1) Lacks depth – difficult to follow through directly for more in-depth; operative word is ‘directly’ because the notation on device is still good for when I have a full browser

    2) Tiresome, the size of the screen is not fully suited to quick readers

    3) Digital notation – altho’ it can be done on Mobipocket for Symbian, it asynchronous interaction because the notebook/PC cannot see the notes. In other words, the notes are sitting pretty uselessly in the mobile and I’ve got to go back to it constantly.

    In sum:
    First, I use the mobile as my ubiquitous device – always on – for reading, surfing, emailing, backup, etc.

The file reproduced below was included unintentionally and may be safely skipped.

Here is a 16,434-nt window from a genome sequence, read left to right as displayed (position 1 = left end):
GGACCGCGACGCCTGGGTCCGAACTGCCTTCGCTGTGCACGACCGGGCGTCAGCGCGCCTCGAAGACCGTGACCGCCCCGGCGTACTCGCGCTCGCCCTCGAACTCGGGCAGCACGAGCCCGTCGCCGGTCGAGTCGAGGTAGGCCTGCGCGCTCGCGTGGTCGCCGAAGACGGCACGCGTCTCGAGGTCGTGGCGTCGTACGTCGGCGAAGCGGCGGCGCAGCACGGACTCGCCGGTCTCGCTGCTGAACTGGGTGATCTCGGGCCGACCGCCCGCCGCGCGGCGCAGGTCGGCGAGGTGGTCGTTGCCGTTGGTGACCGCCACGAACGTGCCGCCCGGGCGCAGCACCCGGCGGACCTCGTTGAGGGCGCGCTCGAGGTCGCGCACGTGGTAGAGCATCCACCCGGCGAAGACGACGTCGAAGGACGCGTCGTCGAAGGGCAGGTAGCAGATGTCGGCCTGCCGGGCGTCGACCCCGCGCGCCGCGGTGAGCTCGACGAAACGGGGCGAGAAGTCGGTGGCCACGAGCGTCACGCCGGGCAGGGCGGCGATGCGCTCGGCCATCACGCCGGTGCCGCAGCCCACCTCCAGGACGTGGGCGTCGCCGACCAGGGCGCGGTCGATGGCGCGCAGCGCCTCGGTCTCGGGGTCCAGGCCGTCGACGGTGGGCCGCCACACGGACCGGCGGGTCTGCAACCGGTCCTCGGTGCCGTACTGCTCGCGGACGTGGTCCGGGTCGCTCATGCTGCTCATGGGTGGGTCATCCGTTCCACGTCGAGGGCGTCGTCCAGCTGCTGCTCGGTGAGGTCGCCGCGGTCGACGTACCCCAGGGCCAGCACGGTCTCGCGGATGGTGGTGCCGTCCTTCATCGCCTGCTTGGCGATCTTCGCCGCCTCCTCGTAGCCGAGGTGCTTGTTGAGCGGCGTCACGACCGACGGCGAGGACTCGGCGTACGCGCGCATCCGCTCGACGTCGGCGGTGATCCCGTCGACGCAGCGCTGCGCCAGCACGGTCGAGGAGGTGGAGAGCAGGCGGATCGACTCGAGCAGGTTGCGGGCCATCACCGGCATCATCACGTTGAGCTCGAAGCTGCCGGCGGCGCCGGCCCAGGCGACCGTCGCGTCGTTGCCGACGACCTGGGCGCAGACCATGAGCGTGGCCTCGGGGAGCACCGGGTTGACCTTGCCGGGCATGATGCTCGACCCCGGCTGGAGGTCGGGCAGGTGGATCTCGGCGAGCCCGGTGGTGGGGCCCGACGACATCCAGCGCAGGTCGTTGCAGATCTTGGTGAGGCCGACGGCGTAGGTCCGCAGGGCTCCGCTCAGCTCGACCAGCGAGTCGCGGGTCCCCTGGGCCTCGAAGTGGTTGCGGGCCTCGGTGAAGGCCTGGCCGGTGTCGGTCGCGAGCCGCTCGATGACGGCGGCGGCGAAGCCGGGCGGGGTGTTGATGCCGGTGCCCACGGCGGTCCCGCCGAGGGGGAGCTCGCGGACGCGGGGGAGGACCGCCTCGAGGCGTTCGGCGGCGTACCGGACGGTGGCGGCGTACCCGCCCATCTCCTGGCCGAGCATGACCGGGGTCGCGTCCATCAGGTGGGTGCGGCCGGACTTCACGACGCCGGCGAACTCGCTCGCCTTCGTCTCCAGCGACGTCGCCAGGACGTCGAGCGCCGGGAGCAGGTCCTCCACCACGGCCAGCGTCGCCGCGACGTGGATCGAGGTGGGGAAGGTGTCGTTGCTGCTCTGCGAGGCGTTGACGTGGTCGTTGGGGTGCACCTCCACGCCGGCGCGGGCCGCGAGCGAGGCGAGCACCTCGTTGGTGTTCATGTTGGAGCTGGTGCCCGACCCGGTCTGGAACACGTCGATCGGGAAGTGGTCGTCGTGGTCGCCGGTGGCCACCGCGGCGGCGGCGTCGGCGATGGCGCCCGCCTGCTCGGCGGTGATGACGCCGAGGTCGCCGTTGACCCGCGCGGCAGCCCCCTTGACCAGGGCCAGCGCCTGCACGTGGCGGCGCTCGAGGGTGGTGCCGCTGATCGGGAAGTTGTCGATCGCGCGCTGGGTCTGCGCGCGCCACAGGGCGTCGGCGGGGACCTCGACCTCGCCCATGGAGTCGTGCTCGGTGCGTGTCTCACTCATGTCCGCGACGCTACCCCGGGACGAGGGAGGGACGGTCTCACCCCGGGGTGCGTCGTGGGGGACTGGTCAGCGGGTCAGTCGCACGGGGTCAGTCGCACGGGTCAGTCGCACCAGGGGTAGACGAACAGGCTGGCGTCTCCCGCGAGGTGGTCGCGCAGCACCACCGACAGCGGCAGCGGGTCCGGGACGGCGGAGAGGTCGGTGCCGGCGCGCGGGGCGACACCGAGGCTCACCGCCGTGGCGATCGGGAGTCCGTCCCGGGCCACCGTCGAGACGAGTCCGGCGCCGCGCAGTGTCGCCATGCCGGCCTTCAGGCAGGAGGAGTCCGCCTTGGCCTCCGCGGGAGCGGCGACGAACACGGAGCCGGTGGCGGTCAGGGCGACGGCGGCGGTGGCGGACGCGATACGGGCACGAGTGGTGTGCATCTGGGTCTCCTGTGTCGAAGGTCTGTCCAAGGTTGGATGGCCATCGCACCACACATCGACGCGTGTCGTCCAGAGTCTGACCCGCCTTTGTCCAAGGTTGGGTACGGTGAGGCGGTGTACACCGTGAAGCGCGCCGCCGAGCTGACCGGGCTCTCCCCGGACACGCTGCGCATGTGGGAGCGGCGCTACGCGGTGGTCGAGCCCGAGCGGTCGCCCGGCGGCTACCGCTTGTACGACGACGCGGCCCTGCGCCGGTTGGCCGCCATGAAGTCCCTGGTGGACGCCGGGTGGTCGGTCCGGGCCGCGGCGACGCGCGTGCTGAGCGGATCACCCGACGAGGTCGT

Second, the mobile device platforms haven’t arrived yet, ie. size vs power is still not optimal. So, the interaction with the device and my, say, Mac is not seamless.

    Finally, like the (hopefully) good idea of Google Chrome ideas of multi-processing instead of just multi-threading, it’s an attitude thing with mobile devices, not just a technology issue.

    By the way, I live in Asia, and as MobileMe/Apple is only slowly gaining ground, Nokia is very big here, with a good understanding of the cultural aspects of mobile usage as well. Also, I’ve been in wireless industry for more than 10 years, which might explain my usage.

    regards
    mike
    uwwiredasia.blogspot.com (NOT up)

    PS. Just saw your 1st point on Japan, and funny thought came up, I’ve worked/travelled many Asian countries but I’ve never been to Japan!